CAMDEN, Maine — At last fall’s Pop!Tech symposium in Camden, Laura Waters Hinson captivated the crowd with her description of reconciliation in the genocide-wracked African nation of Rwanda.

“Her talk was one of the most embraced,” said Kerry Hadley, manager of the Camden Opera House.

Hinson made a documentary about her experiences, “As We Forgive.” It has won film festival awards and garnered acclaim from actress-activist Mia Farrow.

But it never has been shown in New England.

That will change Saturday at Camden’s 2009 International Film Festival of the Spirit.

“It’s a miraculous film,” said festival founder and director Steve Donoso. “She found herself in a country that was in the middle of going through the process of reconciliation. They let 60,000 genocide perpetrators out of jail … and they had nowhere to go but back to the villages they helped destroy. It’s a miraculous film, which takes a very dark subject — you can’t get much darker — that has some good come out of it.”

The film, and the others that will be shown during the day, fit Donoso’s master plan for the festival. When he began it in 2003, the Rockland librarian was hoping to show movies in midcoast Maine that might not be seen otherwise. And he believes those movies might have an impact that lasts longer than the daylong festival.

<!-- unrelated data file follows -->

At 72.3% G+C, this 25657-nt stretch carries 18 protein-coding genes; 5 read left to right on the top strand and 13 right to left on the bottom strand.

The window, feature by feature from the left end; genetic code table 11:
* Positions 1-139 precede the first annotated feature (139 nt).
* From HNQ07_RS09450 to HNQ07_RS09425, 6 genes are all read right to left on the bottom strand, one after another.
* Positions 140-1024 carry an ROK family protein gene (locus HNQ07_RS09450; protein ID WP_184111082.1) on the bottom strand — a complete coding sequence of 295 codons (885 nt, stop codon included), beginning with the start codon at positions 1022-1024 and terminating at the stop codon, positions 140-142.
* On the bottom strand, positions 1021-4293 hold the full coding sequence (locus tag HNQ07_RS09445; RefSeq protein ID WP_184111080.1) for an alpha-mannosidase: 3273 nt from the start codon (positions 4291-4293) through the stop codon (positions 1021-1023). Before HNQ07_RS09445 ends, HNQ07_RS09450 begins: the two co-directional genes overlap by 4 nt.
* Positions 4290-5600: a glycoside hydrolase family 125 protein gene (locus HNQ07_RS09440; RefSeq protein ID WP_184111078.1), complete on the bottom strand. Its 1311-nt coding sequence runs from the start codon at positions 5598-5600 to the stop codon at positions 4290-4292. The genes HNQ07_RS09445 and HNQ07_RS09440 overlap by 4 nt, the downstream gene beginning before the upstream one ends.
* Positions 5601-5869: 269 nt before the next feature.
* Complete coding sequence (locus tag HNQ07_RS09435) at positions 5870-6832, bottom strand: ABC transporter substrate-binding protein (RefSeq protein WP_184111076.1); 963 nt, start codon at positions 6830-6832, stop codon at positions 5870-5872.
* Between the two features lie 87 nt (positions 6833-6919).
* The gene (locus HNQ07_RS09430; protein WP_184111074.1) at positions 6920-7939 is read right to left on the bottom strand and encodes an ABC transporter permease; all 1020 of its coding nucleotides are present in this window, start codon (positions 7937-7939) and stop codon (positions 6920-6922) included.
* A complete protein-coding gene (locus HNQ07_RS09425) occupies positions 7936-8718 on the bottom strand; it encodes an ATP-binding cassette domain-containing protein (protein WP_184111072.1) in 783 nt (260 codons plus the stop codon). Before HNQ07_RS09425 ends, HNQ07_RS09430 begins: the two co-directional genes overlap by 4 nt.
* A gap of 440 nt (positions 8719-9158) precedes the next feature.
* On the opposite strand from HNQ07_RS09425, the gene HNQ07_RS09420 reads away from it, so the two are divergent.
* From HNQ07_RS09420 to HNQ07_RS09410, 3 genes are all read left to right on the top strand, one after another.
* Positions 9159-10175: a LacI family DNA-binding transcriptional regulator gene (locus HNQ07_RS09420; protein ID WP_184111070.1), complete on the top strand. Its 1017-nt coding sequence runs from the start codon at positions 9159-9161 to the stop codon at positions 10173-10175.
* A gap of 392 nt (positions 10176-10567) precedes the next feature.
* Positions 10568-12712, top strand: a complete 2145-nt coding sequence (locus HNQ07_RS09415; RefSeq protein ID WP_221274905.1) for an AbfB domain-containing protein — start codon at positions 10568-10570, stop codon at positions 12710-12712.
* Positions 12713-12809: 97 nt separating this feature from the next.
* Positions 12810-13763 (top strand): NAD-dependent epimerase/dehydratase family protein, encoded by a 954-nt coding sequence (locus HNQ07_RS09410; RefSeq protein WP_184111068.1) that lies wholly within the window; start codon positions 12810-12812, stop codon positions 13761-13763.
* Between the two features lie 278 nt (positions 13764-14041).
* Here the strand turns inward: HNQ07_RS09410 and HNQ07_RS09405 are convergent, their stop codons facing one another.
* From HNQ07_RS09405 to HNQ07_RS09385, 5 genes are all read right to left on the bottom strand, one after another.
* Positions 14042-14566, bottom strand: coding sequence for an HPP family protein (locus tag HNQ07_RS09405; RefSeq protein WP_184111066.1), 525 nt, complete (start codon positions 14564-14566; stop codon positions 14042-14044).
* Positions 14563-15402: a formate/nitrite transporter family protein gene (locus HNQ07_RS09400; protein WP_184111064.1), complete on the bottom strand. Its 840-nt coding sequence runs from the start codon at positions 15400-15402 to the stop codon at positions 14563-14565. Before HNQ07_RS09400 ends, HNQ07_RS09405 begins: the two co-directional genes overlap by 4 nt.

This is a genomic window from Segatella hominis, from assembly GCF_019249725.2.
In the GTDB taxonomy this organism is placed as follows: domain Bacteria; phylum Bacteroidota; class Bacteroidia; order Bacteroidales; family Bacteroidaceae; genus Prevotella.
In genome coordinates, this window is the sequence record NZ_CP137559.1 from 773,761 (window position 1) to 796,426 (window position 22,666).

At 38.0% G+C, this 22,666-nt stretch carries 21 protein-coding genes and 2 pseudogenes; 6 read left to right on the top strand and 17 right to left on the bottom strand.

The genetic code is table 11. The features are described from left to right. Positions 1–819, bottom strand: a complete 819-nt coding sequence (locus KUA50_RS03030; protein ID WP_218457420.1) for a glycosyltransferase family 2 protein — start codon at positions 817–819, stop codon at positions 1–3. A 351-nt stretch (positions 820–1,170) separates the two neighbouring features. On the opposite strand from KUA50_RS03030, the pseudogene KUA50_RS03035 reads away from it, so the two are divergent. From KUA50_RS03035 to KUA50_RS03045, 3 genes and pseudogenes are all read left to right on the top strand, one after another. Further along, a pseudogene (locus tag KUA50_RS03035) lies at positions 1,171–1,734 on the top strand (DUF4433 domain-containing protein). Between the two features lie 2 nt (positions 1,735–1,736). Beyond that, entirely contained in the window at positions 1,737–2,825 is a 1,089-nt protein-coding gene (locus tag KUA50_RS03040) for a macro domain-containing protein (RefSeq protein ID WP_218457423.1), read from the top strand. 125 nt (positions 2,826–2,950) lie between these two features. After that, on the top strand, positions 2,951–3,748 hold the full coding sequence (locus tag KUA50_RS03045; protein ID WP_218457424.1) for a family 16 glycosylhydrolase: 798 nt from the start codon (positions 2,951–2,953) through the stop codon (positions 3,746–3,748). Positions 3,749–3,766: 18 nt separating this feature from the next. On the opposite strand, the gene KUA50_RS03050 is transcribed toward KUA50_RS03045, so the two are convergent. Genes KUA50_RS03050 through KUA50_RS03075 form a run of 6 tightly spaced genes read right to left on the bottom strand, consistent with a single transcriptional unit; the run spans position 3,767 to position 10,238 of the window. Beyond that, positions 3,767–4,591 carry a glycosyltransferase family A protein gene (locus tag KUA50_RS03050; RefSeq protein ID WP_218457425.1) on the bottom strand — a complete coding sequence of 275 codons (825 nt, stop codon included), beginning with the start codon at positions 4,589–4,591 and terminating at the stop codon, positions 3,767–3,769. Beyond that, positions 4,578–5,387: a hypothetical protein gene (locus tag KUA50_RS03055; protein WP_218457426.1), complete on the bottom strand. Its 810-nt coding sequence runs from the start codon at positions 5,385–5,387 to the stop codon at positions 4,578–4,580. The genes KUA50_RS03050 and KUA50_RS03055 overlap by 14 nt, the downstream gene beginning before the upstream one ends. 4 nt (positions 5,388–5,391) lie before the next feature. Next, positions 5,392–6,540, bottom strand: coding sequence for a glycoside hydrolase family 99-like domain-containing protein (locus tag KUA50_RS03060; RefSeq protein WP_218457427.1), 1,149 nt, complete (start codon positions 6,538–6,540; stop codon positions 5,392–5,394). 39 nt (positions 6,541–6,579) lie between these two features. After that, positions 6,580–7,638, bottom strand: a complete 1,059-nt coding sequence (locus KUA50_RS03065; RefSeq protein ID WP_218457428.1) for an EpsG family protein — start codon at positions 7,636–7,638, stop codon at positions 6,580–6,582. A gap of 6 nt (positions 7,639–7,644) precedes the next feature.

“I hope that people are inspired, that they’re moved,” he said.

The festival marks the first time the Opera House will use its new high-definition projector.

Donoso said he always enjoys choosing the films for the festival — this year, there are three documentaries, a feature film and four short films from the Global Oneness Project — but this year, the global economic crisis caused him some moments of doubt.

“This year, we have no financial sponsors,” Donoso said. “We have wonderful promotional sponsors, but there just wasn’t money. We had to take a look and say, ‘Do we want to do this anyway?’ And partly due to what was going on this year, we said yes.”

Another film he’s looking forward to seeing is called “Fierce Light: When Spirit Meets Action,” by a Toronto filmmaker with the unlikely name of Velcrow Ripper. Ripper won the Special Jury Prize at the Toronto International Film Festival in 2004 for a previous film, “Scared Sacred,” and he will come to Camden to present his new movie and to answer questions afterward.

His film features such luminaries and celebrities as Archbishop Desmond Tutu, Alice Walker and tree sitter Julia “Butterfly” Hill, who share their stories of resistance and transformation.

These stories, and others, are important ones to hear, Donoso said.

“I hope that it leaves people asking a question about what they could do right where they’re living,” he said. “What small things can we do to connect with our communities?”

For information or tickets, visit the Web site or call 470-7066